I’ve been covertly writing poetry all my life, but lately it has become an important spiritual practice for me. I call it the Practice of Paying Attention. Not only has this practice been incredibly healing, but it’s awakening a part of myself I’ve always been a bit reluctant to share with the world – the part of me that delights in beauty and mystery.
The poet Paul Murray speaks of the moment as “the place of pilgrimage to which I am a pilgrim.” When I think about how I want to live my life, the word that always comes to mind is as a pilgrim, in the most ancient sense of the word.
To live as a pilgrim is to live simply, purposefully, and expectantly. To have a clear destination in mind, but to take what comes day by day. It is cultivating the art of paying attention to the fullness of the life around us.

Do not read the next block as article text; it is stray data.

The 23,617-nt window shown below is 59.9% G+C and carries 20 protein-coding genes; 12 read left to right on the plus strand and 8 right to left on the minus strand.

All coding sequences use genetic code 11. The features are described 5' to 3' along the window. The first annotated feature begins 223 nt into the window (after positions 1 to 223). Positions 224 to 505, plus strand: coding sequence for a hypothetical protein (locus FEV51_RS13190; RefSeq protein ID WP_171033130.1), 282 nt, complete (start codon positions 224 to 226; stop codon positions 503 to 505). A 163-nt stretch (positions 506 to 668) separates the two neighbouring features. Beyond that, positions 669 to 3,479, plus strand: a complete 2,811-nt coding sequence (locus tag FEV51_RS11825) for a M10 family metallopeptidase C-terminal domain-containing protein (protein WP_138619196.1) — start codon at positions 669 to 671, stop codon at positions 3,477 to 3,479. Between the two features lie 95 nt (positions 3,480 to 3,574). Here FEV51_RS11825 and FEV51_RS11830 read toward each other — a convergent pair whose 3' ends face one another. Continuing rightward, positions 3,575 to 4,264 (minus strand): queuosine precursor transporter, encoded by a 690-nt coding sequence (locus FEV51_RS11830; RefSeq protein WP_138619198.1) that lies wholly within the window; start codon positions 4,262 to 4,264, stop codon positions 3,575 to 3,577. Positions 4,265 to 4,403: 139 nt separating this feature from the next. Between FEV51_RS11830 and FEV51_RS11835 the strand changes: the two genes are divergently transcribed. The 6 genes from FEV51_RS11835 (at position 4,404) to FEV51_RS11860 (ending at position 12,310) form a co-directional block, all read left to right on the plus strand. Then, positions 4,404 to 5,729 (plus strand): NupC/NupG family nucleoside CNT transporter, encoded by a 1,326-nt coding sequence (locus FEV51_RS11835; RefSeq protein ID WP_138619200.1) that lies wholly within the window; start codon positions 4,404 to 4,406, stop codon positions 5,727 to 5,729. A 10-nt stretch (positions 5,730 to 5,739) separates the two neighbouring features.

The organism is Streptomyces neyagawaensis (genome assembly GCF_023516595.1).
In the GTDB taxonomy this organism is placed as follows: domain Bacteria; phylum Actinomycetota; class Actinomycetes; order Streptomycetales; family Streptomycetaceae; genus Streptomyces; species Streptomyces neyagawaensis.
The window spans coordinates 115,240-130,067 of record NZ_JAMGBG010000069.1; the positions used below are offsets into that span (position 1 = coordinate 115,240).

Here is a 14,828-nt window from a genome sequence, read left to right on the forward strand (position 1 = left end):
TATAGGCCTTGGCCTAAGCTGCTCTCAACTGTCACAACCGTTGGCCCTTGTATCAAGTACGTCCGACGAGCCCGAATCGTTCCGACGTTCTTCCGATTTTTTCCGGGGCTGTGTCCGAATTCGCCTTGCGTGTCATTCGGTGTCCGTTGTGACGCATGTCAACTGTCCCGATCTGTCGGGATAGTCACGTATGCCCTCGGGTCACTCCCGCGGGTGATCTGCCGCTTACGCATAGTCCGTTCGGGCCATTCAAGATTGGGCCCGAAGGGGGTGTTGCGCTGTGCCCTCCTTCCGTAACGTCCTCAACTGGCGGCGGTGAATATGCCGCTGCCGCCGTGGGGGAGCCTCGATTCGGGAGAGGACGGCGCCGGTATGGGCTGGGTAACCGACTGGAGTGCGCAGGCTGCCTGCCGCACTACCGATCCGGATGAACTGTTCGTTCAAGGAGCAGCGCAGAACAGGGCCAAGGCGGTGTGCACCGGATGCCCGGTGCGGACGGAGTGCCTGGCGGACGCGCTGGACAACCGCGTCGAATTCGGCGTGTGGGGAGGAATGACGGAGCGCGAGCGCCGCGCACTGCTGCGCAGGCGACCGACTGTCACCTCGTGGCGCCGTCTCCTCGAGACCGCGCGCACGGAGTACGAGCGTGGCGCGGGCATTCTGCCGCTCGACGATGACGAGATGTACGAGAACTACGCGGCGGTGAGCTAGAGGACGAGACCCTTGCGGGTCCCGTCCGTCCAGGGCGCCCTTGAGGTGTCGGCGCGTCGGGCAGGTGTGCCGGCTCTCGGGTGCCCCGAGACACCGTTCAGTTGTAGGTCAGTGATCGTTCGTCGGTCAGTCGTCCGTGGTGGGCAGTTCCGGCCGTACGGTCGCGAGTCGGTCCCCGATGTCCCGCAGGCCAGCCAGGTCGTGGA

Every moment is transparent with possibility. Each person we meet is a fellow-traveler with a story to tell. The question is: Can we remain open to being changed?
The more I’ve thought about what I wanted this 28th year of my life to be about, the more I keep coming back to this. And so, I’m taking a deep breath and “going scared” and inviting you to journey along with me. I’m calling it the Pilgrimage Poetry Project. For the next year I’ll be writing poetry following the ancient Church calendar and seeking to find God in the moments of every day. Afterwards, I plan to publish a small collection of poetry and art (eek!). It would be a delight to have you journey with me on Instagram, Facebook, and right here.
Originally I thought I should wait and begin the project at Advent, the official beginning of the Church calendar. But then I thought – if this is all about finding God in the ordinary, then what better time to begin than Ordinary Time?
In that vein, I’d like to begin by sharing my first poem with you. My hope and prayer is that this project will help us all to practice the art of paying attention to our lives and find God present there.